A Refractory Man Compelled To Pay A Debt.
A refractory man who owed a small debt of about $43, refused to pay it
all, but offered to do so if ten dollars was taken off. His creditor,
feeling that it was just, declined to abate the amount.
For more than a year the creditor waited, after having no attention paid
to his correspondence or, claim by the debtor, who exhibited
unmistakable obstinacy and want of courtesy. At last it was put into the
hands of a lawyer. The lawyer, too, was fairly provoked at the
faithlessness of the debtor in his promises or his attention to the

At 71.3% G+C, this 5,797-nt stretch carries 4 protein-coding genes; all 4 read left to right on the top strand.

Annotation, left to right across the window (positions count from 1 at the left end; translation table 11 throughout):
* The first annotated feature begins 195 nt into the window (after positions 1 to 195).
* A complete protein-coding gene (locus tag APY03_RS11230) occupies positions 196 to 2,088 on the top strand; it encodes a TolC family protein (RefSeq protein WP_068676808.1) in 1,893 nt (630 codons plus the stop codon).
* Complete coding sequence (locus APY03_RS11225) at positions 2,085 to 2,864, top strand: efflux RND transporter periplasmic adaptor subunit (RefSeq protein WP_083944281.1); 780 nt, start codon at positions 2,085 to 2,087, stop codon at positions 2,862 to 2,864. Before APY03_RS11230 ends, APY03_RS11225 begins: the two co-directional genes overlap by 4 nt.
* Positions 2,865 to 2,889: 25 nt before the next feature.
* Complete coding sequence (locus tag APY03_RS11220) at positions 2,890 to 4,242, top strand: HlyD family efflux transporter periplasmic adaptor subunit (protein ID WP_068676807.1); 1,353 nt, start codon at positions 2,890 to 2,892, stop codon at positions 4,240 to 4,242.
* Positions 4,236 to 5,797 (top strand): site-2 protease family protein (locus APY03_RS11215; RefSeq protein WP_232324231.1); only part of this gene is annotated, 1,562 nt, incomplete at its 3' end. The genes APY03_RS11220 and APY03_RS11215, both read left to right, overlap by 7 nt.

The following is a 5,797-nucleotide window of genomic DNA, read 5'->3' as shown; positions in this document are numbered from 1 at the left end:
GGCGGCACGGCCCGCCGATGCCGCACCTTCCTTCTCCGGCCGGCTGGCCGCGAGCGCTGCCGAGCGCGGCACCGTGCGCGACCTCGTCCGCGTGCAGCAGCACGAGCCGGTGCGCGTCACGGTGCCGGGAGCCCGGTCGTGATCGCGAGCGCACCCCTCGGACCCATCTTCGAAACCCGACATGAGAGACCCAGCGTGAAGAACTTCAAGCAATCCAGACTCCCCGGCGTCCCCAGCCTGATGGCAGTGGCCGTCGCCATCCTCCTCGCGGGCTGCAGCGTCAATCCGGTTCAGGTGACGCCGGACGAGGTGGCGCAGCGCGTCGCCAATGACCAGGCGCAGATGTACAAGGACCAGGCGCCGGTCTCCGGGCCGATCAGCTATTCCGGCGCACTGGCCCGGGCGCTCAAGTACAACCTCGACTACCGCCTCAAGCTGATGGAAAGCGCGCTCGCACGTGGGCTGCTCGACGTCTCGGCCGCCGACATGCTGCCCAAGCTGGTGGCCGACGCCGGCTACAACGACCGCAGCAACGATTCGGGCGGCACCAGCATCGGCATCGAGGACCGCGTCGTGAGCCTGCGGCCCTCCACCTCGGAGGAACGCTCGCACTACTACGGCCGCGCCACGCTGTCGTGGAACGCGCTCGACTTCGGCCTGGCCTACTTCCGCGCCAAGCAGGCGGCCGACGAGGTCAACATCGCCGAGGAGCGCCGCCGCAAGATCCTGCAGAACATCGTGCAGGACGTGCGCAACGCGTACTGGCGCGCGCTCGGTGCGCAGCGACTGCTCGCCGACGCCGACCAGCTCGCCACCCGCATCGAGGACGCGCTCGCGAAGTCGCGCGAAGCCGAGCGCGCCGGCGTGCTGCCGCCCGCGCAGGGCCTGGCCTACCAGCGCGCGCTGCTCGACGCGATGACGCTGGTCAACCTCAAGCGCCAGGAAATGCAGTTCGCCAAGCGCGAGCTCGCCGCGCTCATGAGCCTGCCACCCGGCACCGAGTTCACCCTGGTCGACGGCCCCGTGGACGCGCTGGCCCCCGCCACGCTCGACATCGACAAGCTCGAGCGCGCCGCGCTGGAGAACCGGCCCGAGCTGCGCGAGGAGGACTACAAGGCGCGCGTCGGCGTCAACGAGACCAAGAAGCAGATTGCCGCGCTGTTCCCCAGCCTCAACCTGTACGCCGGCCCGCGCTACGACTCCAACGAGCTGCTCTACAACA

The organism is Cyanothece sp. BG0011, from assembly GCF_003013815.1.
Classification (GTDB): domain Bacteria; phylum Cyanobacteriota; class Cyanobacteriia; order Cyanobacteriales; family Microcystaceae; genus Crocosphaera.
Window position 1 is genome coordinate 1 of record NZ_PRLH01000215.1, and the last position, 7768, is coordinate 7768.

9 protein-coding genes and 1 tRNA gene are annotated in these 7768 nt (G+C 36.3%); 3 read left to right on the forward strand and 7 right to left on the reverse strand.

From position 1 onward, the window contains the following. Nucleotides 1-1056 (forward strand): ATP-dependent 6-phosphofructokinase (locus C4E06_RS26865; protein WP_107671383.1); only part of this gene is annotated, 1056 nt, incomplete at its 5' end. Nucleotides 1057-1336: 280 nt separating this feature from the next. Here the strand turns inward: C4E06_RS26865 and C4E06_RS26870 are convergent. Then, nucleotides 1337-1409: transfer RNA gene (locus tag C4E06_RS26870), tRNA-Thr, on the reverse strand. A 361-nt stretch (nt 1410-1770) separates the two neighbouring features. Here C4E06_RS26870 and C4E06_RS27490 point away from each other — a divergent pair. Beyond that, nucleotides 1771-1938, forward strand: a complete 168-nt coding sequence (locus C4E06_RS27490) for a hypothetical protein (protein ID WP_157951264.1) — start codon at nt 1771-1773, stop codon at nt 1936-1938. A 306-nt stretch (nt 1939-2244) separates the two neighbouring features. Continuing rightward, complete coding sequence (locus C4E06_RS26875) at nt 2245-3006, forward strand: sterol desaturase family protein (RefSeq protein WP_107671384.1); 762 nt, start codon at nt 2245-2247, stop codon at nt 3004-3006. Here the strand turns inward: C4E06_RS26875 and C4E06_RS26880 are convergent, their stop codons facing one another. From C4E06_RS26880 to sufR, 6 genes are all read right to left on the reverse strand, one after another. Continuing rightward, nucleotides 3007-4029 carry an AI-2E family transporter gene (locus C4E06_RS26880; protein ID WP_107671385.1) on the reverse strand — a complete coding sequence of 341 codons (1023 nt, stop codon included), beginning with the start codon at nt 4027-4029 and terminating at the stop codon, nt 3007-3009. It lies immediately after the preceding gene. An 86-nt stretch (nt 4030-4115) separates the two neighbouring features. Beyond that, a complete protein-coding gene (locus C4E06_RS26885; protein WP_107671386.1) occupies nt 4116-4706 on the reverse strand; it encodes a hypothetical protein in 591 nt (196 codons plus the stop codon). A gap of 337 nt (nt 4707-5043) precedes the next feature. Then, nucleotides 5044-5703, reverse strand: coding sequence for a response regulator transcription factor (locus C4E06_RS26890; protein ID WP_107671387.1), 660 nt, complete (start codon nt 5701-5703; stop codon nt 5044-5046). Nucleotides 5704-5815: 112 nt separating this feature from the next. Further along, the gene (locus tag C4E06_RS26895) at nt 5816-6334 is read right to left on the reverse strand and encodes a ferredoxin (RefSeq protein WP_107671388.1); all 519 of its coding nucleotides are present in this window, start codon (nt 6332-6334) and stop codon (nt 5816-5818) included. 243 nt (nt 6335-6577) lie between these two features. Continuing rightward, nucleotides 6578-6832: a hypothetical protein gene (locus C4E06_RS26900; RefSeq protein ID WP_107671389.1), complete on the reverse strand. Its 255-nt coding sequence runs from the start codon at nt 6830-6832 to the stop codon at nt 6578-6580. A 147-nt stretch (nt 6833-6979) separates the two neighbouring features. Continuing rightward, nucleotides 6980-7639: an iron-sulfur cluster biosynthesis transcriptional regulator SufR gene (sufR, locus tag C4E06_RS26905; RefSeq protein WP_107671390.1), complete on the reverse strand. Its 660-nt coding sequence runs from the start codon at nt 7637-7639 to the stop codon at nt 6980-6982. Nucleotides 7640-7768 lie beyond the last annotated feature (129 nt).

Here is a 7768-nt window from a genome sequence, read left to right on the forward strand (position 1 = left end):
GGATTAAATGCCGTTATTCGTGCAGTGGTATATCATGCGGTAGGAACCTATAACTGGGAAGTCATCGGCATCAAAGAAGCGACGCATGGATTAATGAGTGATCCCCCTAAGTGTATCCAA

subject; thus matters dragged wearily for months, yet exercised leniency
in pressing the claim.
The creditor, whose forbearance had now reached the extremity of
endurance, at last was led to take it to the Lord in prayer; saying he
would "willingly forgive the whole debt if in anything he was wrong, but
if the Lord thought it was right, hoped that his debtor _might be
compelled to pay the amount he so obstinately withheld_."
To the astonishment of all, a letter received from the lawyer four days
after, informed him _that his debtor had called and paid the claim in
full_ with interest to date. "In doing so, he said he paid it _under
protest_," thus showing he was _compelled by something he could not
resist to pay it all_.
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